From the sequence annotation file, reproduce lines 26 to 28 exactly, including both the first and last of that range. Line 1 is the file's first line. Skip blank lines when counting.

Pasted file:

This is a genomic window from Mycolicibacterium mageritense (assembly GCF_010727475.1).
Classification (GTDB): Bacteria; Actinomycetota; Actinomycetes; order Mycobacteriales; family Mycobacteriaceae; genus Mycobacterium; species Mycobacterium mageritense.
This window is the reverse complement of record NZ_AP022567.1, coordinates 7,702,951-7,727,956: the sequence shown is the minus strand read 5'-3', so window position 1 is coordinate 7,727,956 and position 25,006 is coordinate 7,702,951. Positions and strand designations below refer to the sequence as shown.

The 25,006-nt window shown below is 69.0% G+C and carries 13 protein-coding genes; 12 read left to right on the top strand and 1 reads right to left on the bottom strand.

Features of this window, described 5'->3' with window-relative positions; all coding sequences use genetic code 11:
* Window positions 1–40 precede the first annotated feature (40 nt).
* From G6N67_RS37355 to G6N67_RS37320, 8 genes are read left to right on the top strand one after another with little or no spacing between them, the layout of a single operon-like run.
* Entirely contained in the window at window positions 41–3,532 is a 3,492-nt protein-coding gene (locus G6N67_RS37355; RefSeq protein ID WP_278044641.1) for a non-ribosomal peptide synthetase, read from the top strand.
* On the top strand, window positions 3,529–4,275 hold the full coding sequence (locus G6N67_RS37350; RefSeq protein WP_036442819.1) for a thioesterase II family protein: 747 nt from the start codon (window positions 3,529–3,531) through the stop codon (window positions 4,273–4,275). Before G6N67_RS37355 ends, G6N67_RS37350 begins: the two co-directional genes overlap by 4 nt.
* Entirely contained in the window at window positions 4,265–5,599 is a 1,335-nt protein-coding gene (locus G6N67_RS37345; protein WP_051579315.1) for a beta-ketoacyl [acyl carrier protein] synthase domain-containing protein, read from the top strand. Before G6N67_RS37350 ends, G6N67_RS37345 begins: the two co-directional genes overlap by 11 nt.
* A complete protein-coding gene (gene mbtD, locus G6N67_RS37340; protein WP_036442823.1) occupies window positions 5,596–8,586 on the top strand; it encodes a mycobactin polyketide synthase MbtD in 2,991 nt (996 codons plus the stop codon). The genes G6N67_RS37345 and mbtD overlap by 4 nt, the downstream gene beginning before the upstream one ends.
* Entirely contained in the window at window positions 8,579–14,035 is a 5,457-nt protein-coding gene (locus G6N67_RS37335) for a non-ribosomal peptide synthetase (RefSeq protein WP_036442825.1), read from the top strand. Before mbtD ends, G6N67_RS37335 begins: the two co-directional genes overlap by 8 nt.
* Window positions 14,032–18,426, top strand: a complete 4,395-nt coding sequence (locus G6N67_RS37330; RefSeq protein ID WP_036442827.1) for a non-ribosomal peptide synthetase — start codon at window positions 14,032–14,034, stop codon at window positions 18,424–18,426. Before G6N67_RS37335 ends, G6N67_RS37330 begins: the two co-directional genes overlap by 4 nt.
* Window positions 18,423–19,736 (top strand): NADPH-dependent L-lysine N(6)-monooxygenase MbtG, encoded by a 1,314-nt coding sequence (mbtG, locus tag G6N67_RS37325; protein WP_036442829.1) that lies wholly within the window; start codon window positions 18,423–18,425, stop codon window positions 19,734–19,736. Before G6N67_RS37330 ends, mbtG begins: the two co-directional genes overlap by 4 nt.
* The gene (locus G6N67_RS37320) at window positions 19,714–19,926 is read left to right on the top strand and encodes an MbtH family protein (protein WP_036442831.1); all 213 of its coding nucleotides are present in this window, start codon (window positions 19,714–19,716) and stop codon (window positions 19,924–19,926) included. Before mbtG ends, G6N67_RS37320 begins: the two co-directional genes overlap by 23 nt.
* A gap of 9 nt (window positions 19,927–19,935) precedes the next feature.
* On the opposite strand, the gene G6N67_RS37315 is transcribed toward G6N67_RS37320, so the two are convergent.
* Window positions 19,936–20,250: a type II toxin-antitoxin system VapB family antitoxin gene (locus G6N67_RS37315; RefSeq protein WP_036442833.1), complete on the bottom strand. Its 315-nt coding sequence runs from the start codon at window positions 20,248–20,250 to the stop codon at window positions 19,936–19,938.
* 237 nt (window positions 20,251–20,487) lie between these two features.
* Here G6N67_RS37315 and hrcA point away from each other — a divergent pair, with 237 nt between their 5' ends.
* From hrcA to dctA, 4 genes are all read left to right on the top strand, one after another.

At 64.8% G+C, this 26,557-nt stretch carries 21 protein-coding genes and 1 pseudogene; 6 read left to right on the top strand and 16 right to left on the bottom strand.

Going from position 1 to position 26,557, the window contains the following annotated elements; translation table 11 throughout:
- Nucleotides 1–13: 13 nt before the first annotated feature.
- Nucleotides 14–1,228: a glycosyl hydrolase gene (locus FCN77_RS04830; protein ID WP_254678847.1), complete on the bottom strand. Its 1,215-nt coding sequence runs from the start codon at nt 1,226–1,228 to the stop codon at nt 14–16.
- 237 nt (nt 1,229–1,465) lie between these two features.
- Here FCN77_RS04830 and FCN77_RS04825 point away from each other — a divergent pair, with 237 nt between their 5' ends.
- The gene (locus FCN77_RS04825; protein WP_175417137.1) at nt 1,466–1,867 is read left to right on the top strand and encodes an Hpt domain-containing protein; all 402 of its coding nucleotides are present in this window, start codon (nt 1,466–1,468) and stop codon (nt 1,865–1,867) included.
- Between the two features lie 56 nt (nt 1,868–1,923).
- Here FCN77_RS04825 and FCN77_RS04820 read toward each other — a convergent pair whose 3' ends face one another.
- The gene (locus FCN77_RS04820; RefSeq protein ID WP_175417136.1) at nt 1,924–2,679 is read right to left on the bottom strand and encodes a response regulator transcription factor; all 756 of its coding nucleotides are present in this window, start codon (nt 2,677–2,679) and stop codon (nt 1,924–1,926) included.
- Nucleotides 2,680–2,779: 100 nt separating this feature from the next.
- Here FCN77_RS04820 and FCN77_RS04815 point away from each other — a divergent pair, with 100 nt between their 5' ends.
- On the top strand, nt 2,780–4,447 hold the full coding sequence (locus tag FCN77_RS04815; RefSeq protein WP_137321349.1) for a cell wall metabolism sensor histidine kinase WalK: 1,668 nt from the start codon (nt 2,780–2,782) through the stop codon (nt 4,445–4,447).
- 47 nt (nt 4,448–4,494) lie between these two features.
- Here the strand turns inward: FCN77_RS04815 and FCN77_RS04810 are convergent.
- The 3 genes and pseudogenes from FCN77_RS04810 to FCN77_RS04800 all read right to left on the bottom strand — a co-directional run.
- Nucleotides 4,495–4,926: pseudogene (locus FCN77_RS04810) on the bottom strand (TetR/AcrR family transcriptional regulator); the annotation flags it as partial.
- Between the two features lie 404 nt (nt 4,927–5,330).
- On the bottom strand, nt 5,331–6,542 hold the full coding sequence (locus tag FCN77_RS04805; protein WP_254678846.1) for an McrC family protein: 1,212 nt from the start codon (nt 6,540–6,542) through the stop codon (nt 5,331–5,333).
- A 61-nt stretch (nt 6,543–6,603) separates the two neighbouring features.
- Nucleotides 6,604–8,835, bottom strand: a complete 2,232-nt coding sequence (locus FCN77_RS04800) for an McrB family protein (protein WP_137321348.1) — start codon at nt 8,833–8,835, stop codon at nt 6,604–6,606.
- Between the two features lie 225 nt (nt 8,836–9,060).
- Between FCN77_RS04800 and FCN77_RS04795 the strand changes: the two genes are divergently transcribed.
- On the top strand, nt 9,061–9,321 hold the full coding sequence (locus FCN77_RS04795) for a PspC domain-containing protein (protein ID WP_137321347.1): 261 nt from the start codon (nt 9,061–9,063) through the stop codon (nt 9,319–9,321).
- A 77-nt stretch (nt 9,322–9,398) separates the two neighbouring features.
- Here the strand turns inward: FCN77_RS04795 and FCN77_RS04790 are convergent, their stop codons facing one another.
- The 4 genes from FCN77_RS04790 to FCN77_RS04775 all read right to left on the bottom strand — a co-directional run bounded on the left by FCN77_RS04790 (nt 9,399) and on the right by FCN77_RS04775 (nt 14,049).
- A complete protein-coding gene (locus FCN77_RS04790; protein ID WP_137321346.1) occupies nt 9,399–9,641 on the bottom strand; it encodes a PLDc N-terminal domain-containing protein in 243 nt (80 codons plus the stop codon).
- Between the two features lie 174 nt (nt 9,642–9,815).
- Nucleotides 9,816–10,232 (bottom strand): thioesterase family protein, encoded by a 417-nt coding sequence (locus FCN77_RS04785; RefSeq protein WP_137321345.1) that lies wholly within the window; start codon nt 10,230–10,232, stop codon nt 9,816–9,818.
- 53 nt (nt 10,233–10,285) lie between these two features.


- 237 nt (nt 1,229–1,465) lie between these two features.
- Here FCN77_RS04830 and FCN77_RS04825 point away from each other — a divergent pair, with 237 nt between their 5' ends.
- The gene (locus FCN77_RS04825; protein WP_175417137.1) at nt 1,466–1,867 is read left to right on the top strand and encodes an Hpt domain-containing protein; all 402 of its coding nucleotides are present in this window, start codon (nt 1,466–1,468) and stop codon (nt 1,865–1,867) included.